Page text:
Twenty-three days ago, Hannah Halvorsen hit the send button in her email, delivering 60 messages to cross-country skiers across the U.S. and worldwide. The subject line read: “Just two sentences!” Recipients who opened the message were greeted with two prompts: 1) “What’s one way that you’ve been affected by eating and body image in cross-country skiing?” and 2) “What’s one thing you tell yourself or perspective that you use that has been healthy or helped you?”
Twenty responses, numerous follow-up emails and 15 videos later, Halvorsen, an 18-year-old U.S. Ski Team rookie, had acquired enough footage to compile a video titled “Breaking The Silence”. Published last Saturday, Oct. 22, the video had already acquired over 3,000 views by early Wednesday. According to Halvorsen, it was a month-long project she created with the intention of raising awareness and opening discussions about disordered eating and body image among nordic skiers.
This fall wasn’t the first time the topic had crossed her mind. The issue was one she had mulled over during much of her junior skiing career and during the past season, she began brainstorming ways to bring it into nordic skiing’s spotlight.
“I decided a video would be better than doing an article because I’ve seen articles out before and I wanted to do something a little bit different and more emotional,” Halvorsen, of Truckee, Calif., said on the phone Monday while at a U.S. Ski Team (USST) training camp in Park City, Utah. “I’ve been wanting to do a project on this topic for a long time because the longer I’ve been skiing the more I realize this is a huge issue. Even traveling internationally I’ve talked to kids from other countries and it’s the exact same thing.”
Halvorsen’s video includes responses from junior and collegiate skiers, current and former USST members, as well as American and international athletes, all sharing their thoughts on the issue.
“I told people to keep it light,” she explained. “I wasn’t asking people to confess. I didn’t want to be super personal or controversial because I’m not a professional and I didn’t want to make something that could offend people or hurt people. I just wanted to bring awareness.”
Halvorsen is a U.S. development team member who races for the Sugar Bowl Nordic Team, has qualified for two Junior World Championships and competed in three Scandinavian Cups as well as the 2016 Youth Olympic Games. It took her roughly four to five follow-up emails per person to obtain enough footage for the video, but by the time she arrived to Park City last week on Monday, Oct. 17, she’d received enough material to put together “Breaking The Silence”.
“I knew that I was coming to this U.S. camp, so if I didn’t end up getting any footage I was just going to pester the girls at the camp and film them myself, but I ended up getting plenty beforehand,” Halvorsen said.
“The longer I’ve been skiing, the more I realize this is a huge issue. Even traveling internationally I’ve talked to kids from other countries and it’s the exact same thing.” — Hannah Halvorsen on body image issues and disordered eating in skiing
The compilation is five minutes long and provides a montage of women’s perspectives on how body image and eating have affected female cross-country skiers, with World Cup race footage interspersed throughout the video as well. Though all of the featured interviews are of women, Halvorsen points out that disordered eating and body image may also be an issue among men who cross-country ski, even if manifested in different ways.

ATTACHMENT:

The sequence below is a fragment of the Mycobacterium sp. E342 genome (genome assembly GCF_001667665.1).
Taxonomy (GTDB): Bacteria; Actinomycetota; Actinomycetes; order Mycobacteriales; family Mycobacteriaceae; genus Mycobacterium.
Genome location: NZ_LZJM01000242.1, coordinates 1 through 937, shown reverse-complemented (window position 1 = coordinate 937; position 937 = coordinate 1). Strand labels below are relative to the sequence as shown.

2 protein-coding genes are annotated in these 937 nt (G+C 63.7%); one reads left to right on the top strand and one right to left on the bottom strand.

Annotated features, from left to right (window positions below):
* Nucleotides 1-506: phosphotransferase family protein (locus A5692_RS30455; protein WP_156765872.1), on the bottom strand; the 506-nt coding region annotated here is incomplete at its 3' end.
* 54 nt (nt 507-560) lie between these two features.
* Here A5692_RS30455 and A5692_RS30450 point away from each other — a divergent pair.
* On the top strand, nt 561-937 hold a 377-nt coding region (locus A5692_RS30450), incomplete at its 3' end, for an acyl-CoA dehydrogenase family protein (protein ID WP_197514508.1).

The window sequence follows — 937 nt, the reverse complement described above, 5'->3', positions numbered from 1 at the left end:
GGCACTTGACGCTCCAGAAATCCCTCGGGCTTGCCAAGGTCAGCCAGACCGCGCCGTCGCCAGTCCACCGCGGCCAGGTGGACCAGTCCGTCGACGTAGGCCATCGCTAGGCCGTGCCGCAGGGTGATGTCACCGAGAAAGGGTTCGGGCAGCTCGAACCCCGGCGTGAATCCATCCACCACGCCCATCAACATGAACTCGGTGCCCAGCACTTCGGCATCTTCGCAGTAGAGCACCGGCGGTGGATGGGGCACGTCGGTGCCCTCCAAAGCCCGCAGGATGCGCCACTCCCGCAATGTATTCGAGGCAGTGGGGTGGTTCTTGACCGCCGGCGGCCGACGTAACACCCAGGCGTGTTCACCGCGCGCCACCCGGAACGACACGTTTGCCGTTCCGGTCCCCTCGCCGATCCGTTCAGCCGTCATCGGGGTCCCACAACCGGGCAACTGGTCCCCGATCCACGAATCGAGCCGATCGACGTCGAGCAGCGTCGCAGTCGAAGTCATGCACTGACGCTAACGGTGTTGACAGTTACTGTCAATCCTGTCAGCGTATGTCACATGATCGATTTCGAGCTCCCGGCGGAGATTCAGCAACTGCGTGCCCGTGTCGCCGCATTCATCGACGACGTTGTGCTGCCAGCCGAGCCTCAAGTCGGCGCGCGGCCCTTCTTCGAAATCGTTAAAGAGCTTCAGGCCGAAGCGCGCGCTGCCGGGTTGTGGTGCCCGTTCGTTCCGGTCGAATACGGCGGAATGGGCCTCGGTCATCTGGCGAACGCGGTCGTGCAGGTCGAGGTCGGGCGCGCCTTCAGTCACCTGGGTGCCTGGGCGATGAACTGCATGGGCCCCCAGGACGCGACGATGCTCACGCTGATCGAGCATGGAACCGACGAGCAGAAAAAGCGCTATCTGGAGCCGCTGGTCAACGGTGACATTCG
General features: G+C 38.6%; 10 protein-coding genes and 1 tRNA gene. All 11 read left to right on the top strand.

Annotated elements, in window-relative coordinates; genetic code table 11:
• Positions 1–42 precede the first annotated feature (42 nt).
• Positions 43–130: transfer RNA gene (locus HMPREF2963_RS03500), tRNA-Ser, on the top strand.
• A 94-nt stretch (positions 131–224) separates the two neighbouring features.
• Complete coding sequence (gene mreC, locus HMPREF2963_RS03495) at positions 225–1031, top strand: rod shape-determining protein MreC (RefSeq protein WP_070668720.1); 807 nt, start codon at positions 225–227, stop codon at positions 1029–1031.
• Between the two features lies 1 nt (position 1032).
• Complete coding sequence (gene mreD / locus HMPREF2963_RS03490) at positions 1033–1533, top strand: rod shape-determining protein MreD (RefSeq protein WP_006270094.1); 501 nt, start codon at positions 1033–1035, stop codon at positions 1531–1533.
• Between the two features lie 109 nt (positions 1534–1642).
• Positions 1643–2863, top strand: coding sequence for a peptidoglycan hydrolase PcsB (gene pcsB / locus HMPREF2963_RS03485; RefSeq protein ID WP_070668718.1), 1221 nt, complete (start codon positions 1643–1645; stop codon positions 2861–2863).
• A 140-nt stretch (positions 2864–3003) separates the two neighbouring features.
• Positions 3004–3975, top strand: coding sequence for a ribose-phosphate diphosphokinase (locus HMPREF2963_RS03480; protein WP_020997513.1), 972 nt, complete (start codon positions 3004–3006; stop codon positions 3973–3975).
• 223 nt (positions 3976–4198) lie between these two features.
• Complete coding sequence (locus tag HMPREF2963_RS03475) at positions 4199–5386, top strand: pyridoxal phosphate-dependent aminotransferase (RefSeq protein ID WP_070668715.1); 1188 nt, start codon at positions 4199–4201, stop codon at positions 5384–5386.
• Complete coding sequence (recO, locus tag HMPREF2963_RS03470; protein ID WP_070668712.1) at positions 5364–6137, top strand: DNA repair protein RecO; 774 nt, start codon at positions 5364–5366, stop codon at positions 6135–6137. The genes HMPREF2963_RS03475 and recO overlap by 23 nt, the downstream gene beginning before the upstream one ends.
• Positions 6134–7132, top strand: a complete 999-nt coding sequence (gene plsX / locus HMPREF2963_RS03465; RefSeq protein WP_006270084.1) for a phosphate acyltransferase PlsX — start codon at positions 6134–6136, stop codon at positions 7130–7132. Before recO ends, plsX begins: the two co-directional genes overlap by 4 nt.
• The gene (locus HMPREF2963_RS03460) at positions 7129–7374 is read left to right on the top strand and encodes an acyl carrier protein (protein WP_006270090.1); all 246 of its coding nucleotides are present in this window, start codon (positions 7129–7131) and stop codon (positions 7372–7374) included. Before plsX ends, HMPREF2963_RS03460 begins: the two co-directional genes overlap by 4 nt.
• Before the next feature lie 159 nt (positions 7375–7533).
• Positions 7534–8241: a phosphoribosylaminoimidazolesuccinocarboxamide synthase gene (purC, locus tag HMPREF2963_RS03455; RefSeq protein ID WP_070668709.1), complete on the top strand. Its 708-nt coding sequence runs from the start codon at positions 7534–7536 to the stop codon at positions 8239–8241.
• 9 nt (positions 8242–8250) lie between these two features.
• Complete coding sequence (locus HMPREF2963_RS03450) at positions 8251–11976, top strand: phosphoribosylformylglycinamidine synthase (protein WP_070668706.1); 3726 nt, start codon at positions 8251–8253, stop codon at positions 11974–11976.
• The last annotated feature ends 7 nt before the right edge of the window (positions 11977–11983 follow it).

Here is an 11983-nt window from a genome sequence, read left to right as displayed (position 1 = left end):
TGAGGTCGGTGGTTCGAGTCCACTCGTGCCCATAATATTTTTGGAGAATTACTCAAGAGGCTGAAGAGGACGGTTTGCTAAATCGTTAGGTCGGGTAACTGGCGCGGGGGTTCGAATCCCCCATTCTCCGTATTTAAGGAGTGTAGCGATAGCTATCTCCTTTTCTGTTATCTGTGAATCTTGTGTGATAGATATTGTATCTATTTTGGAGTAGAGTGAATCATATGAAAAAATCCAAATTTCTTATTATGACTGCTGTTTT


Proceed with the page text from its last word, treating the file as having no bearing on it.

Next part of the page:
“I had a lot of discussion on whether I should include males [in the video],” she said. “It’s tricky because it’s almost seen as a woman’s issue, so men are more sensitive about being asked about it. … I did ask a few men and they weren’t comfortable with it, so then I thought maybe I should just direct my focus on women because that’s the issue I understand. I know what it’s like for women; I don’t know if it’s slightly different for men and if I’d be tackling something totally different [by asking them], but I do think men are struggling with it, too.”
So far, Halvorsen said the responses to the video had all been positive, with many commenting that more conversation about issues like these need to happen.
She also pointed out that the video is not the solution to disordered eating and body image amongst nordic skiers, but rather a step in the right direction.
“I know that not everyone who watches it is going to be perfect and never struggle with body image, but there might be something in there that resonates with someone no matter how small of an impact it is,” Halvorsen said. “It helps people believe that they’re not alone because it’s so unspoken I think people think they’re the only ones thinking about it.”
Halvorsen also asked Truckee-based nutritionist and health coach Natalie Boggs how to best support those struggling with disordered eating or body image. Her response was fairly short and simple: “If you notice someone who seems to be struggling, you can ask them if they are feeling OK and if there is anything you can do to help.”
Gabby Naranja considers herself a true Mainer, having grown up in the northern most part of the state playing hockey and roofing houses with her five brothers. She graduated from Bates College where she ran cross-country, track, and nordic skied. She spent this past winter in Europe and is currently in Montana enjoying all that the U.S. northwest has to offer.